These data clearly indicate that the proportion of the cells labelled by the NY-ESO TCR tetramers increases in a manner correlated to the concentration of the peptide (SLLMWITQC) in which they had been incubated. Therefore, these NY-ESO TCR tetramers are moieties suitable for specific cell labelling based on the expression of the HLA-A2 NY-ESO complex.

In the present example, a fluorescent conjugated NY-ESO TCR tetramer has been used. However, similar levels of cell binding would be expected if this label were replaced by a suitable therapeutic moiety.

Example 12 Production of Soluble A6 TCR with a Novel Disulphide Bond Incorporating the C/31 Constant Region

All of the previous examples describe the production of soluble TCRs with a novel disulphide bond incorporating the Cβ2 constant region. The present example demonstrates that soluble TCRs incorporating the Cβ1 constant region can be produced successfully.

Design of Primers for PCR Stitching of A6 TCR β-chain V-domain to Cβ1.

For PCR construct of A6 TCR β-chain V-domain, the following primers were designed:

5′-GGAGATATACATATGAACGCTGGTGTCACT-3′
5′-CCTTGTTCAGGTCCTCTGTGACCGTGAG-3′

For PCR construct of Cβ1, the following primers were designed:

5′-CTCACGGTCACAGAGGACCTGAACAAGG-3′
5′-CCCAAGCTTAGTCTGCTCTACCCCAGGCCTCGGC-3′

Beta VTCR construct and Cβ1 construct were separately amplified using standard PCR technology. They were connected to each other using a stitching PCR. Plasmid DNA was purified on a Qiagen mini-prep column according to the manufacturer's instructions and the sequence was verified by automated sequencing at the sequencing facility of Department of Biochemistry, Oxford University. The sequence for A6+Cβ1 is shown in FIG. 92.

Consequently, the A6+Cβ1 chain was paired to A6 alpha TCR by inter-chain disulphide bond after introducing cysteine in C-domain of both chains.

The soluble TCR was expressed and refolded as described in Example 2.

Purification of Refolded Soluble TCR:

sTCR was separated from degradation products and impurities by loading the dialysed refold onto a POROS 50HQ anion exchange column and eluting bound protein with a gradient of 0-500 mM NaCl over 50 column volumes using an Akta purifier (Pharmacia) as in FIG. 93. Peak fractions were stored at 4° C. and analysed by Coomassie-stained SDS-PAGE (FIG. 94) before being pooled and concentrated. Finally, the sTCR was purified and characterised using a Superdex 200HR gel filtration column (FIG. 95) pre-equilibrated in HBS-EP buffer (10 mM PES pH 7.4, 150 mM NaCl, 3.5 mM EDTA, 0.05% nonidet p40). The peak eluting at a relative molecular weight of approximately 50 kDa was pooled and concentrated prior to characterisation by BIAcore surface plasmon resonance analysis.

A BIAcore analysis of the binding of the disulphide-linked A6 TCR to pMHC was carried out as described in Example 3. FIG. 96 shows BIAcore analysis of the specific binding of disulphide-linked A6 soluble TCR to its cognate pMHC.

The soluble A6 TCR with a novel disulphide bond incorporating the Cβ1 constant region had a Kd of 2.42±0.55 μM for its cognate pMHC. This value is very similar to the Kd of 1.8 μM determined for the soluble A6 TCR with a novel disulphide bond incorporating the Cβ2 constant region as determined in Example 3.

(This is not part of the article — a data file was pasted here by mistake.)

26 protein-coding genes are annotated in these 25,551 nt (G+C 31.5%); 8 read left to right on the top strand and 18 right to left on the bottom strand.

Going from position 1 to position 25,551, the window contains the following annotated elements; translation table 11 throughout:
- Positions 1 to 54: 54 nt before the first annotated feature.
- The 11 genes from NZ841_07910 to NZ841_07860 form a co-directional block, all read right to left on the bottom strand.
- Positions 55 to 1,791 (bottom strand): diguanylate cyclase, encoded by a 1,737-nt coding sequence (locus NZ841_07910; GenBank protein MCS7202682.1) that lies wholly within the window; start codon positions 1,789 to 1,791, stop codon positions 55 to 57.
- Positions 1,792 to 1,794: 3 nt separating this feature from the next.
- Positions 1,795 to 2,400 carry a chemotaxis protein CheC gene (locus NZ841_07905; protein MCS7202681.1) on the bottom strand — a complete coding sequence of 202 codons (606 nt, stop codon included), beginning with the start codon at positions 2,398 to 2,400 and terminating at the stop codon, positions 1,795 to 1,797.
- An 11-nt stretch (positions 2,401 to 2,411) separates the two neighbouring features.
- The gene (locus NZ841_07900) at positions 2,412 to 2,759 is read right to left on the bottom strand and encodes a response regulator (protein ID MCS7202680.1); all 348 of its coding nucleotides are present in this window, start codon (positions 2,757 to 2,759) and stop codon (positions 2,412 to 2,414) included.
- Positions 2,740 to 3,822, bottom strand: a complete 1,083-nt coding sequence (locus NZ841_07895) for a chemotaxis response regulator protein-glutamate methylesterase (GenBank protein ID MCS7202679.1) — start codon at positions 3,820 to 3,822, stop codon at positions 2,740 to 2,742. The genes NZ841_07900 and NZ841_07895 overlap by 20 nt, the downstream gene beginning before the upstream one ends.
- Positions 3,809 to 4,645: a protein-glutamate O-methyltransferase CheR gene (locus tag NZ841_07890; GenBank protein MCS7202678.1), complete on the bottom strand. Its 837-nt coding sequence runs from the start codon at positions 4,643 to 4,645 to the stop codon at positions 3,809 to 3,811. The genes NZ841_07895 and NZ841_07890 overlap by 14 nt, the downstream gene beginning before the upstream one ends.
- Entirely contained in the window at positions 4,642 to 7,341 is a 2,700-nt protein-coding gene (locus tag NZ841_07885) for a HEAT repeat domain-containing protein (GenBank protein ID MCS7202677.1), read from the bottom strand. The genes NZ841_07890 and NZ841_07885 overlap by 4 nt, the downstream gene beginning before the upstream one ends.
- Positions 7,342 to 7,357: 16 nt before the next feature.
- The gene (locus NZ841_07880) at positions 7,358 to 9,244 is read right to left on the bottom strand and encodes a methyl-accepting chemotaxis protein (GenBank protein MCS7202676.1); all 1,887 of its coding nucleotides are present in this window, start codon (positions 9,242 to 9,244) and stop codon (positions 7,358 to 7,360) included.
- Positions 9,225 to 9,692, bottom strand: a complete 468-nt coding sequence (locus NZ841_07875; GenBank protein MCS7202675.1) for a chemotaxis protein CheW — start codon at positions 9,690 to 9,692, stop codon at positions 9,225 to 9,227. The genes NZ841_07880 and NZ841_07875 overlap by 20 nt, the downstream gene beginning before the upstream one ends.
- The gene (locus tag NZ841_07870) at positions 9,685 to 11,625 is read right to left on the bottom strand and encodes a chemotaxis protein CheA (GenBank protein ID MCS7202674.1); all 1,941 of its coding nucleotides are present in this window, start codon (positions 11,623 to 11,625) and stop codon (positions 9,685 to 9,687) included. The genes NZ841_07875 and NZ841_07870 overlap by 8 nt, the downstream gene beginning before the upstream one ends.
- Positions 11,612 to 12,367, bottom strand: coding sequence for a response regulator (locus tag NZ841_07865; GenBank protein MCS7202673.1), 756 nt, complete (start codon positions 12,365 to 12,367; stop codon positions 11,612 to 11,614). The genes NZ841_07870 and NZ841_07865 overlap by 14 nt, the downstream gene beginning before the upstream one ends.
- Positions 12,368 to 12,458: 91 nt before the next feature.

Example 13 Production of Soluble A6 TCR with a Novel Disulphide Bond Incorporating the “free” Cysteine in the β Chain

The β chain constant regions of TCRs include a cysteine residue (residue 75 in exon 1 of TRBC1*01 and TRBC2*01) which is not involved in either inter-chain or intra-chain disulphide bond formation. All of the previous examples describe the production of soluble TCRs with a novel disulphide bond in which this “free” cysteine has been mutated to alanine in order to avoid the possible formation of any “inappropriate” disulphide bonds which could result in a reduced yield of functional TCR. The present example demonstrates that soluble TCRs incorporating this “free” cysteine can be produced.

Design of Primers and Mutagenesis of TCR β Chain

For mutating TCR β-chain alanine (residue 75 in exon 1 of TRBC1*01 and TRBC2*01) to cysteine, the following primers were designed (mutation shown in lower case):

5′-T GAC TCC AGA TAC tgT CTG AGC AGC CG
5′-CG GCT GCT CAG Aca GTA TCT GGA GTC A

PCR mutagenesis, expression and refolding of the soluble TCR was carried out as described in Example 2.

Purification of Refolded Soluble TCR:

sTCR was separated from degradation products and impurities by loading the dialysed refold onto a POROS 50HQ anion exchange column and eluting bound protein with a gradient of 0-500 mM NaCl over 50 column volumes using an Akta purifier (Pharmacia) as in FIG. 98. Peak fractions were stored at 4° C. and analysed by Coomassie-stained SDS-PAGE (FIG. 99) before being pooled and concentrated. Finally, the sTCR was purified and characterised using a Superdex 200HR gel filtration column (FIG. 100) pre-equilibrated in HBS-EP buffer (10 mM HEPES pH 7.4, 150 mM NaCl, 3.5 mM EDTA, 0.05% nonidet p40). The peak eluting at a relative molecular weight of approximately 50 kDa was pooled and concentrated prior to characterisation by BIAcore surface plasmon resonance analysis.

A BIAcore analysis of the binding of the disulphide-linked A6 TCR to pMHC was carried out as described in Example 3. FIG. 101 shows BIAcore analysis of the specific binding of disulphide-linked A6 soluble TCR to its cognate pMHC.

The soluble A6 TCR with a novel disulphide bond incorporating the “free” cysteine in the β chain had a Kd of 21.39±3.55 μM for its cognate pMHC.

Example 14 Production of Soluble A6 TCR with a Novel Disulphide Bond Wherein “Free” Cysteine in the β Chain is Mutated to Serine